Symptoms of the Stomach Flu That Linger

The stomach flu, also known as gastroenteritis, is an inflammation of the stomach and intestines caused by a virus, according to the Centers for Disease Control and Prevention (CDC). However, the stomach flu is not caused by an influenza strain. The name "stomach flu" is more indicative of the similar symptoms to an influenza virus and not because it is of the same family of viruses. Noroviruses are the most common cause for the stomach flu. Highly contagious, the stomach flu can last from one to 10 days and cause serious symptoms such as severe diarrhea and dehydration. If symptoms become severe or last too long, medical attention is required.

Gastrointestinal Symptoms

The stomach flu is commonly diagnosed by the severe gastrointestinal symptoms. Diarrhea typically shows up within the first few days and can last up to 10 days depending on the severity of the infection, according to the Mayo Clinic. In addition to diarrhea, vomiting and nausea are common symptoms that may also linger. Depending on the severity, lingering vomiting and diarrhea can potentially lead to dehydration if the individual isn't consuming enough liquids.

Other Symptoms

Other symptoms of the stomach flu that could potentially linger are headaches, body aches, abdominal cramps and pain, fatigue, weakness, chills and fevers. Typically, fevers are low-grade and not high enough to warrant emergency care. The body aches typically last only a few days for most children and adults. However, if the pains last for more than two days in children then medical attention is recommended, according to the Mayo Clinic.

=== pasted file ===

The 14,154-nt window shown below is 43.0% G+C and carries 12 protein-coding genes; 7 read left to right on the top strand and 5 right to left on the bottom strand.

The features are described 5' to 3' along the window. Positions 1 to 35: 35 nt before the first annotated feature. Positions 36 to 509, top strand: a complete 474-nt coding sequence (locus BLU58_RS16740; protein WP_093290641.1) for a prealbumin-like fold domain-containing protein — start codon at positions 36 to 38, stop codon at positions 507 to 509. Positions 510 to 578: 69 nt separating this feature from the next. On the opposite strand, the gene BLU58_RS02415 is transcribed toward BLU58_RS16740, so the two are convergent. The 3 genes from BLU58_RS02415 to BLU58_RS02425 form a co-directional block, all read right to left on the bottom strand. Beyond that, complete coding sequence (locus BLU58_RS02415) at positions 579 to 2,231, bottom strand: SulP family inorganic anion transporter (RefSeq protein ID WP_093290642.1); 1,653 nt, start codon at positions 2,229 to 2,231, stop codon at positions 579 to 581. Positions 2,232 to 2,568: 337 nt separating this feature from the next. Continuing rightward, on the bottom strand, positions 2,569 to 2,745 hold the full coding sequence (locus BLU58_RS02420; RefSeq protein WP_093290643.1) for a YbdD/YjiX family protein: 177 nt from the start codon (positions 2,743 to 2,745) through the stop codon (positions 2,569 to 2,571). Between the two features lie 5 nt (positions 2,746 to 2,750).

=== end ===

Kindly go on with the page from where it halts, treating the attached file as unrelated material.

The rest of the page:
Dehydration is a serious risk if stomach flu symptoms such as vomiting and diarrhea last longer than a few days and the individual is unable to replace the fluids lost. Individuals are encouraged to drink plenty of fluids to prevent the onset of dehydration. However, infants, children, the elderly and individuals with compromised immune systems are at high risk of developing dehydration, according to the Mayo Clinic. These high-risk individuals are typically unable to replace fluids lost on their own. In extreme cases, dehydration can be fatal if untreated.

When to See a Doctor

For adults, a doctor visit is recommended by the Mayo Clinic if there's blood in the vomit or stool, if they can't keep liquid down for more than 24 hours, or if a fever goes above 104 degrees Fahrenheit. For children, a doctor visit is recommended by the Mayo Clinic if a fever is above 102 degrees Fahrenheit, there is any blood in the stool or vomit, and if the child is extremely irritable or complains of being in a lot of pain. For infants, a doctor visit is recommended by the Mayo Clinic if they haven't had a wet diaper for more than six hours, is unresponsive, has blood in stool or vomit, severe diarrhea or cries without tears.

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